By Mac Mirabile, Senior Director of Analytics at World Wildlife Fund
A solitary monarch butterfly flutters along a dusty path leading our group of eager ecotourists toward the monarch’s wintering home high among the oyamel fir and pine trees of the Sierra Madre mountains in Michoacán, Mexico. Just thirty minutes earlier we had taken a pair of open-back pickup trucks up through the winding roads leading to the El Rosario Preserve where we mounted some horses to aid in the steep climb to best view the colonies of the migratory monarchs.
Monarchs are the only species of butterfly that makes a two-way migration, and the colony of butterflies we are hiking toward has been slowly emerging from a quasi-hibernation state since arriving here in early November. Murals on the town walls in nearby Angangueo illustrate the story of the mariposa monarca (Spanish for monarch butterfly) in which the annual migration of hundreds of millions of butterflies coincided with the Día de los Muertos. Local communities celebrated the return of the souls of their ancestors as clouds of butterflies filled the sky before disappearing into the forests for wintering.
These overwintering locations of monarch butterfly colonies were not scientifically “discovered” until 1975, and soon after scientists began debating the best way to preserve the habitat of the migratory monarchs. With legal and illegal logging rapidly shrinking the already small patches of forest where the majority of monarchs migrate, WWF worked with local stakeholders to begin conserving the forests and supporting the expansion of Mexico’s Monarch Butterfly Biosphere Reserve. The recognition of the importance of conserving biospheres like El Rosario has transformed the surrounding town of Angangueo and the livelihoods of its inhabitants. Throughout the town, paintings of monarchs adorn the brightly colored buildings — beautiful reminders of how ecotourism can help people and nature coexist.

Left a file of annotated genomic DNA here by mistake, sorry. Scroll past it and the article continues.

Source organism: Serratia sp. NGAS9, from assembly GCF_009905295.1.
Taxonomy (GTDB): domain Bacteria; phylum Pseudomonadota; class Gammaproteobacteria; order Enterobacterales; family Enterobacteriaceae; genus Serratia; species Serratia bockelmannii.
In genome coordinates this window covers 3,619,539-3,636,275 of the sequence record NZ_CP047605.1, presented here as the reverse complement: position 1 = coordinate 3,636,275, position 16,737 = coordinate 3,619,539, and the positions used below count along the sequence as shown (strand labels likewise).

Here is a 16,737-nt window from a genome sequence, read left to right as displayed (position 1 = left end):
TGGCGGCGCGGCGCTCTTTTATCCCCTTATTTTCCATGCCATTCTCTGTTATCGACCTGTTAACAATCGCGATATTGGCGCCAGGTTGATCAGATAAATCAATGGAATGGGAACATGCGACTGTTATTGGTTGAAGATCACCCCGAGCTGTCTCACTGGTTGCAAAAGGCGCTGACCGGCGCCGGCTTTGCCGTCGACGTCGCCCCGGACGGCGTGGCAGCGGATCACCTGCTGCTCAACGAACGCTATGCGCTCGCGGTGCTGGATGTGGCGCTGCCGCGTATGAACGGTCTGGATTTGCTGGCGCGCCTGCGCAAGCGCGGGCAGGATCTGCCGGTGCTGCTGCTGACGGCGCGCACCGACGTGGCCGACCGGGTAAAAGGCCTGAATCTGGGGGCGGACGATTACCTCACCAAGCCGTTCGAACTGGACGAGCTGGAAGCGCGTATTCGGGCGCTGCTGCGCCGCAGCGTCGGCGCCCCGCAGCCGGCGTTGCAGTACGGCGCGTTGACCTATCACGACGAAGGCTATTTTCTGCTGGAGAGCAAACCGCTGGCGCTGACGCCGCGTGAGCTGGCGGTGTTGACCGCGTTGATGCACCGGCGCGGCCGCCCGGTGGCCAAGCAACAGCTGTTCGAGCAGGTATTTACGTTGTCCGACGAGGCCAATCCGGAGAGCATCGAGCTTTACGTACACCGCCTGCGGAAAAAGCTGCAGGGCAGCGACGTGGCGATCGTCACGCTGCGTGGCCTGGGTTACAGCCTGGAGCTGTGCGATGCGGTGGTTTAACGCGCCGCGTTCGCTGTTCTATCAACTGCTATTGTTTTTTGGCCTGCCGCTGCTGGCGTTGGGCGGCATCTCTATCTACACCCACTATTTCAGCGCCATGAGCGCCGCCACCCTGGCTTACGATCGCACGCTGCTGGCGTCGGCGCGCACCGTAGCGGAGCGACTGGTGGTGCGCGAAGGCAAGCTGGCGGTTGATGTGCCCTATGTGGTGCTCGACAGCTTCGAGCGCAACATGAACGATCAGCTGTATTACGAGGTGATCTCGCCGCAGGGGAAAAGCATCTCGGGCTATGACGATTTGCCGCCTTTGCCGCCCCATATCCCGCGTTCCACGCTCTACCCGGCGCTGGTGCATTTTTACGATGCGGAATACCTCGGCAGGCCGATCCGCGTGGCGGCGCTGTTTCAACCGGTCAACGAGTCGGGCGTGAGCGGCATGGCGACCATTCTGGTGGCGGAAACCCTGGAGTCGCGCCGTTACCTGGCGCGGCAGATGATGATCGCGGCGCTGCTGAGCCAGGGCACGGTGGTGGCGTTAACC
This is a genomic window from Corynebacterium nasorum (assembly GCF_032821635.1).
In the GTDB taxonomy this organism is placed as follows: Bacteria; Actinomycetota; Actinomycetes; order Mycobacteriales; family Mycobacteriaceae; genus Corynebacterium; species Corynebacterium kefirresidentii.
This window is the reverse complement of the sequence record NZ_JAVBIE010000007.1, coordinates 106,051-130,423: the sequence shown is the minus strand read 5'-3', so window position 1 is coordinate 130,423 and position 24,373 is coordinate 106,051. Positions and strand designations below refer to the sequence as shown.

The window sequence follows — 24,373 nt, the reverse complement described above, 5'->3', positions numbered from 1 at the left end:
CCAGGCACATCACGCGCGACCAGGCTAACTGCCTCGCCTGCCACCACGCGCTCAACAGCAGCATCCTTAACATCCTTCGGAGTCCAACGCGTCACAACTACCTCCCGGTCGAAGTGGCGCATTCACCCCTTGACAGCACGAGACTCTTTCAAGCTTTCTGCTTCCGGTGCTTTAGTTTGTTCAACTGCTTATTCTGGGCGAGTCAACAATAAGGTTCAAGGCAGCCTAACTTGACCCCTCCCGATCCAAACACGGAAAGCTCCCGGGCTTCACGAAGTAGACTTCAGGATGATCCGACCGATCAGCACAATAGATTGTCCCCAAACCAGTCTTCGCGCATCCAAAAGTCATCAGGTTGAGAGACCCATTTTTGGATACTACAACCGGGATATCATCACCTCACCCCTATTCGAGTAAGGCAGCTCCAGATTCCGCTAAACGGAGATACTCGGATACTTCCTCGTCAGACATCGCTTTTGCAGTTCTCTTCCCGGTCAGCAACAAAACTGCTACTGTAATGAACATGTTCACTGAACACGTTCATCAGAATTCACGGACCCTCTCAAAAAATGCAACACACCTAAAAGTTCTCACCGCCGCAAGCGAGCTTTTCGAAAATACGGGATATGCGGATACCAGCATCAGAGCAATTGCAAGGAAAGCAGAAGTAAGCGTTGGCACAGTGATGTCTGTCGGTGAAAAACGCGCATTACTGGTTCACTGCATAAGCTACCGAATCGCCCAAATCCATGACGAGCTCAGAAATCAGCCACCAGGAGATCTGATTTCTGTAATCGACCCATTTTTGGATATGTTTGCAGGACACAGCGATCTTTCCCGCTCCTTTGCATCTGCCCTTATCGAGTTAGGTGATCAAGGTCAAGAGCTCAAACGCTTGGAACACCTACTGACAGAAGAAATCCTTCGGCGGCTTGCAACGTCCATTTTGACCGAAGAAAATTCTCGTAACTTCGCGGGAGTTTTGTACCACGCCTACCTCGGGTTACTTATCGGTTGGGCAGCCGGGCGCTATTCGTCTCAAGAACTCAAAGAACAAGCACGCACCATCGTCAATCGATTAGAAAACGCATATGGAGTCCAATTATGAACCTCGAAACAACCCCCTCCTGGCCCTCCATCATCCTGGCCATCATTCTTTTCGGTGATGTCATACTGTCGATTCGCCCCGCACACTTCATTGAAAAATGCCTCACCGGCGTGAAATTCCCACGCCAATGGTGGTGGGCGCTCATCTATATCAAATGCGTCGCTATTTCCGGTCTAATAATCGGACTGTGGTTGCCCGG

Ecotourism employs many locals, including our guide, who is now encouraging us to continue our hike to the first viewing area of the El Rosario colony. Clouds of dust kick up as we trek along the rocky path. We hear the calls of hummingbirds all around us and catch glimpses of their green iridescence among the Red Salvia.
Monarchs flit from flower to flower as we walk along the well-worn path circumscribed with rope to keep visitors at a safe distance from the colonies. Momentarily, we arrive at the highest observation point in El Rosario. The magnitude of the setting is difficult to describe, truly a unique experience in nature.
Clusters of monarchs roost on every part of seemingly every tree in view. The pale underwings of the monarchs help camouflage them against the grayish trunks of the oyamel tree, a sacred fir native to central Mexico where monarchs seek refuge on their migration. Branches sag under the weight of thousands of monarchs. Looking carefully, brilliant specs of orange begin to shimmer as individual butterflies begin to open their wings.
The colony looks peaceful from this distance, but through our spotting scope, we see the butterflies basking in the morning sun, absorbing the heat on the surface of their wings. The colony is slowly but surely awakening as the sun warms the butterflies by the millions. Countless monarchs begin to circle overhead, resting momentarily on wildflowers and visitors alike. There is excitement at the activity but also a reverence for the spectacle that so few have been privileged to witness.
Above the whispers of spectators, we hear a cluster opening up and thousands of butterflies beating their wings, a sound that collectively resembles the rustling of leaves. Streams of butterflies take to the air in unison. The monarchs encircle us, providing a pageant of photo opportunities at every turn. For hours, we are surrounded by the outwardly haphazard flight of millions of monarchs as they take to the sky.
As we continue our exploration of the preserve, we walk down steps with a breathtaking view of hills beyond the forest. Thousands of butterflies begin streaming past me; their path cutting across mine as some gather at a small stream. I turn towards the torrent of butterflies, and they flicker and dart around me on their way down to the welcome center to greet the next group of ecotourists.